This is uncharted territory for so many of us! I'd like to
encourage you to take a breath and see if any of these suggestions
help with your distance learning:
Start with fun. Try to have some fun
before you get started. Run around the house or do some
Build a routine. Kids do
best when the world is predictable. Get up, have breakfast, play,
do what's best for you! If you need to work, maybe afternoon
or evening school is best. Refine your routine as needed but KEEP
Trust the teachers. Teachers are trying to
figure out the best system for doing distance learning without
overwhelming kids and their families. They are doing lots of videos
to make things easier for you, but YOU NEED TO WATCH THE
VIDEOS! If you're stumped, turn
it over to the teachers.
Making sense of and then explaining concepts that you (might have)
learned 10 years ago could be impossible. This is the time for you
to contact the teachers. Our teachers would love to
Take frequent ten-minute walks,
without a phone. Managing kids
and their schoolwork at home, sometimes while juggling a job, will
be frustrating. Fresh air can be a much needed RESET!
It requires the whole family. This isn't just a
'Mom's or Dad's' job. This might take some creative juggling of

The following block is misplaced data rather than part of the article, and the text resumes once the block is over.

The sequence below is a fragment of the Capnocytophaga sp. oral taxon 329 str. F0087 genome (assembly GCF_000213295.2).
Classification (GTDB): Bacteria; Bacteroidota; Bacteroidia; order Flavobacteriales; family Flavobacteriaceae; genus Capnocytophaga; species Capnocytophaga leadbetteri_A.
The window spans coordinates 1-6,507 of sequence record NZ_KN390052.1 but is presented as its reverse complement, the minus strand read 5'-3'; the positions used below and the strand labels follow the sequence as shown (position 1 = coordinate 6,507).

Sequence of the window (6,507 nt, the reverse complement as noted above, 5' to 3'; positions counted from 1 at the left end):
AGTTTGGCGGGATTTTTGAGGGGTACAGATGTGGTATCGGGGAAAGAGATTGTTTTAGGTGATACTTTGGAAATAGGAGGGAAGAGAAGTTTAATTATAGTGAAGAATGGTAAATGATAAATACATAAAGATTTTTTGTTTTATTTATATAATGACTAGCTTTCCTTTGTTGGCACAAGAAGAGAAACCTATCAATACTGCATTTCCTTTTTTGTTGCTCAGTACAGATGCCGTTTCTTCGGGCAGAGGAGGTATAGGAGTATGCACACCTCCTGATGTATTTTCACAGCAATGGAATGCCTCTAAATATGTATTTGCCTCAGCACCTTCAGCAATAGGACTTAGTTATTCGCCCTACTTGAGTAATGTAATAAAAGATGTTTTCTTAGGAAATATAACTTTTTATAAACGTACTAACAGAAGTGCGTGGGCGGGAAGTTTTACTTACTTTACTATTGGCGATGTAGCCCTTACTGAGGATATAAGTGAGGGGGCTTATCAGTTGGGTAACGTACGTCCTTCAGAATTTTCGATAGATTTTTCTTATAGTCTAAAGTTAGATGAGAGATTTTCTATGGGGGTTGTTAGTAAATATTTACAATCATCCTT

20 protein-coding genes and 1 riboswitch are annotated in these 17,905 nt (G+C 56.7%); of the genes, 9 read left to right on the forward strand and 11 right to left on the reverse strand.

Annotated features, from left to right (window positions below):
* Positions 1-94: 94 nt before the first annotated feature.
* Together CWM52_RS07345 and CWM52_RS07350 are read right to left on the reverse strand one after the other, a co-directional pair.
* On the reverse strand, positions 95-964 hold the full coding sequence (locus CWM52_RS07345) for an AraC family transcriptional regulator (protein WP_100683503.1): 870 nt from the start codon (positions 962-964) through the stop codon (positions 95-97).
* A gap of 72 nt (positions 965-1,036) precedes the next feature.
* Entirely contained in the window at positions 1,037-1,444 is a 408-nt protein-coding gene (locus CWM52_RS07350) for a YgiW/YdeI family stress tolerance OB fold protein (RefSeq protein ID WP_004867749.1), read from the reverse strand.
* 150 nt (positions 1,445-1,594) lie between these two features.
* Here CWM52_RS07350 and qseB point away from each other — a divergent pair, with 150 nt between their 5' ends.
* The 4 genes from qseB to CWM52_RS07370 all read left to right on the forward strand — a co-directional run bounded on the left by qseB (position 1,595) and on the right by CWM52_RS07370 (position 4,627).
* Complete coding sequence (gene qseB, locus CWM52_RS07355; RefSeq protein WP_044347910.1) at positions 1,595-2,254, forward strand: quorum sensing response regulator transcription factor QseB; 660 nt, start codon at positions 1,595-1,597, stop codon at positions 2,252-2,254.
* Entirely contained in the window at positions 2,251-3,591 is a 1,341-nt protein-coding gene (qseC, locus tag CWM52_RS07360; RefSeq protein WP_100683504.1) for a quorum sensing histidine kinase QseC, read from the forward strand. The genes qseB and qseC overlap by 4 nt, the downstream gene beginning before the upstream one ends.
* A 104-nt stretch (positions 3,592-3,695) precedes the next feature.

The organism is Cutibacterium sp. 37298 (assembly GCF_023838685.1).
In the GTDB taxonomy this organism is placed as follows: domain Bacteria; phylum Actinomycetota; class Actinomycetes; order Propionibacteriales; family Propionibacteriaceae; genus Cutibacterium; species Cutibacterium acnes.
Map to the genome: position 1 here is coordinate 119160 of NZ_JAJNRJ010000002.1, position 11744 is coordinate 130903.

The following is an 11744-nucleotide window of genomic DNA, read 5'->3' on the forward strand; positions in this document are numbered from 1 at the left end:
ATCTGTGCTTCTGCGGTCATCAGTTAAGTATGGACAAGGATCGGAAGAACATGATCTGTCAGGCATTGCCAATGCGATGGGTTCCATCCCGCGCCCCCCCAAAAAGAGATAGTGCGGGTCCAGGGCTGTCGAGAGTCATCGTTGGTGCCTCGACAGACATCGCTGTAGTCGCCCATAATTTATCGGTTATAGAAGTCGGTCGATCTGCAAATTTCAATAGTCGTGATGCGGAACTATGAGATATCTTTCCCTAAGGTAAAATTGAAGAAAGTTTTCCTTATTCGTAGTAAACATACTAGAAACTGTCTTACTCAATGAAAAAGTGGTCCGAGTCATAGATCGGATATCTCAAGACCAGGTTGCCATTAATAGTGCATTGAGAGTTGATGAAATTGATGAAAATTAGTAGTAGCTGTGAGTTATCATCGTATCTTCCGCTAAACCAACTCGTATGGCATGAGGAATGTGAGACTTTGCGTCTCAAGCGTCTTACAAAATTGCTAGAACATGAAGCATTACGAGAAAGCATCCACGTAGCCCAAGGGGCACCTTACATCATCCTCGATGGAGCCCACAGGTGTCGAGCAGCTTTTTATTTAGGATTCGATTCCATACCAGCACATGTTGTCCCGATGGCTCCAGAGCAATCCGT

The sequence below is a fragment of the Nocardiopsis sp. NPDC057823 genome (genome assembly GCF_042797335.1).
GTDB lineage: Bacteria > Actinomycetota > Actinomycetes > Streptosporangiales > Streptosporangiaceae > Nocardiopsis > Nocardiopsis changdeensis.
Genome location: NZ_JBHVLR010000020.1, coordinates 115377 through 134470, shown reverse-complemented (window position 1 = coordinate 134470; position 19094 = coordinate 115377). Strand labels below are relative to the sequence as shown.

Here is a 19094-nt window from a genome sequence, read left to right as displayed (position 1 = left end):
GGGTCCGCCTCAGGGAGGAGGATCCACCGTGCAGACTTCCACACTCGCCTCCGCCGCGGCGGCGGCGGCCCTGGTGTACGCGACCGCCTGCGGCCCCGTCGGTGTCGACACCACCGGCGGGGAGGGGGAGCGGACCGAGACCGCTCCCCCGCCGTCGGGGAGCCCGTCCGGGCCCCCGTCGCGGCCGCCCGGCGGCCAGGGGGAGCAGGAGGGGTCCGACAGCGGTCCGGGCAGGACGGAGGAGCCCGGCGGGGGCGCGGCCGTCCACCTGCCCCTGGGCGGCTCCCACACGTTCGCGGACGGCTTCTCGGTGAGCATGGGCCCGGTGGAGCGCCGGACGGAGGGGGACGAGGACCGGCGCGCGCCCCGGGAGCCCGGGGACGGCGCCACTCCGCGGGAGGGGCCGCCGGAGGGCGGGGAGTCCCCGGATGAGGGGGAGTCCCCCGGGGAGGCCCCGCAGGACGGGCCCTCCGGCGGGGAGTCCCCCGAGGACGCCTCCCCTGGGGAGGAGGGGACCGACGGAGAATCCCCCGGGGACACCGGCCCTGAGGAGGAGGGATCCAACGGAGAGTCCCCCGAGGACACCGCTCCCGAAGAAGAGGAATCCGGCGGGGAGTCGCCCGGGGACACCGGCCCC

schedules, but the at-home learning can't be left to one parent.
Children crave their parents' attention, during the best of times.
Though not a peaceful period, this odd disruption in ordinary life
might provide a rare window for some parents to spend quantity time
with their children.
Remember to wait. Children take more time to
process questions than adults might realize. Pause and give
them time to consider an answer and resist the urge to jump in
giving them clues to get to the right answer. Being patient with a
child's answer encourages thinking and builds confidence.
Consciously waiting for kids to respond will also prevent parents
from doing the work for them.
Stifle your own perfectionism. Maybe their
letter 'e' looks kind of wonky or it took them a long time to
figure out 4x8. That's ok!!! Stay positive, offer upbeat feedback
with as much specific detail as possible-not just a generic "good
job"-and the child will be more apt to keep practicing. Repetition
will lead to improvement which will inspire intrinsic motivation.
Children need to learn to find their own mistakes.
Reinforce positively. Being
upbeat during a global crisis might be unnatural, especially when
parents themselves feel like freaking out, but highlighting what's
right works for kids. Don't forget how POWERFUL PRAISE CAN BE!
There is something comforting to know that we are ALL in
the same boat here...we are ALL LEARNING!
We are herre for you!
Call or email!